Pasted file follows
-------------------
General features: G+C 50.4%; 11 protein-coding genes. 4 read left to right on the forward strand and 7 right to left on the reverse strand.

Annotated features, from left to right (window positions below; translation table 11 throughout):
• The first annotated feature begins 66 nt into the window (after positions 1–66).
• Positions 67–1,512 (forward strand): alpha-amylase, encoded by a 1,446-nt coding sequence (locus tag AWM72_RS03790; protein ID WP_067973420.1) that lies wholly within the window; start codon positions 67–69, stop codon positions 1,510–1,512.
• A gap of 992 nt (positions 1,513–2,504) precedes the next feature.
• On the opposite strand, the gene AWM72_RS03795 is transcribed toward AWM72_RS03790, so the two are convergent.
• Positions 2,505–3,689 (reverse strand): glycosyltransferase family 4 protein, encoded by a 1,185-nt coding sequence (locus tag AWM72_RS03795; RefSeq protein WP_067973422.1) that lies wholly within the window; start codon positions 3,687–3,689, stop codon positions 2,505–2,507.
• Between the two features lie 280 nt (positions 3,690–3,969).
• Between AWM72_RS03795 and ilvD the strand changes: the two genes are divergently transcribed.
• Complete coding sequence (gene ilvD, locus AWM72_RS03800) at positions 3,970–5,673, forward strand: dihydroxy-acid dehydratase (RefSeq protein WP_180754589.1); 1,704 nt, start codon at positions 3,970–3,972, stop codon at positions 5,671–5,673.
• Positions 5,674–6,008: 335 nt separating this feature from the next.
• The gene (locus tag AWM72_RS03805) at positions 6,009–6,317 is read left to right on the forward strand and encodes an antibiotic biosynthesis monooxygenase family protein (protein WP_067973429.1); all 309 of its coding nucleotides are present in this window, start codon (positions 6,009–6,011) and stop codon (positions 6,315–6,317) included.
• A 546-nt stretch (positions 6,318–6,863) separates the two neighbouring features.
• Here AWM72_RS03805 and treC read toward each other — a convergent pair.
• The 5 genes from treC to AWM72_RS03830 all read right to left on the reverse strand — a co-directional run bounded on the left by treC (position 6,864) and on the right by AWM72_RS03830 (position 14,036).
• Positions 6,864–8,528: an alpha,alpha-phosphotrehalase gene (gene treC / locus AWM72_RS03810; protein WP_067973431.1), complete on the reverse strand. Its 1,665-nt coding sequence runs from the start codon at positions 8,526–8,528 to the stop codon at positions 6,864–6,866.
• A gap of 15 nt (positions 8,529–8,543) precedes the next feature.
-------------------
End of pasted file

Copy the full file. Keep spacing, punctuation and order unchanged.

General features: G+C 50.4%; 11 protein-coding genes. 4 read left to right on the forward strand and 7 right to left on the reverse strand.

Annotated features, from left to right (window positions below; translation table 11 throughout):
• The first annotated feature begins 66 nt into the window (after positions 1–66).
• Positions 67–1,512 (forward strand): alpha-amylase, encoded by a 1,446-nt coding sequence (locus tag AWM72_RS03790; protein ID WP_067973420.1) that lies wholly within the window; start codon positions 67–69, stop codon positions 1,510–1,512.
• A gap of 992 nt (positions 1,513–2,504) precedes the next feature.
• On the opposite strand, the gene AWM72_RS03795 is transcribed toward AWM72_RS03790, so the two are convergent.
• Positions 2,505–3,689 (reverse strand): glycosyltransferase family 4 protein, encoded by a 1,185-nt coding sequence (locus tag AWM72_RS03795; RefSeq protein WP_067973422.1) that lies wholly within the window; start codon positions 3,687–3,689, stop codon positions 2,505–2,507.
• Between the two features lie 280 nt (positions 3,690–3,969).
• Between AWM72_RS03795 and ilvD the strand changes: the two genes are divergently transcribed.
• Complete coding sequence (gene ilvD, locus AWM72_RS03800) at positions 3,970–5,673, forward strand: dihydroxy-acid dehydratase (RefSeq protein WP_180754589.1); 1,704 nt, start codon at positions 3,970–3,972, stop codon at positions 5,671–5,673.
• Positions 5,674–6,008: 335 nt separating this feature from the next.
• The gene (locus tag AWM72_RS03805) at positions 6,009–6,317 is read left to right on the forward strand and encodes an antibiotic biosynthesis monooxygenase family protein (protein WP_067973429.1); all 309 of its coding nucleotides are present in this window, start codon (positions 6,009–6,011) and stop codon (positions 6,315–6,317) included.
• A 546-nt stretch (positions 6,318–6,863) separates the two neighbouring features.
• Here AWM72_RS03805 and treC read toward each other — a convergent pair.
• The 5 genes from treC to AWM72_RS03830 all read right to left on the reverse strand — a co-directional run bounded on the left by treC (position 6,864) and on the right by AWM72_RS03830 (position 14,036).
• Positions 6,864–8,528: an alpha,alpha-phosphotrehalase gene (gene treC / locus AWM72_RS03810; protein WP_067973431.1), complete on the reverse strand. Its 1,665-nt coding sequence runs from the start codon at positions 8,526–8,528 to the stop codon at positions 6,864–6,866.
• A gap of 15 nt (positions 8,529–8,543) precedes the next feature.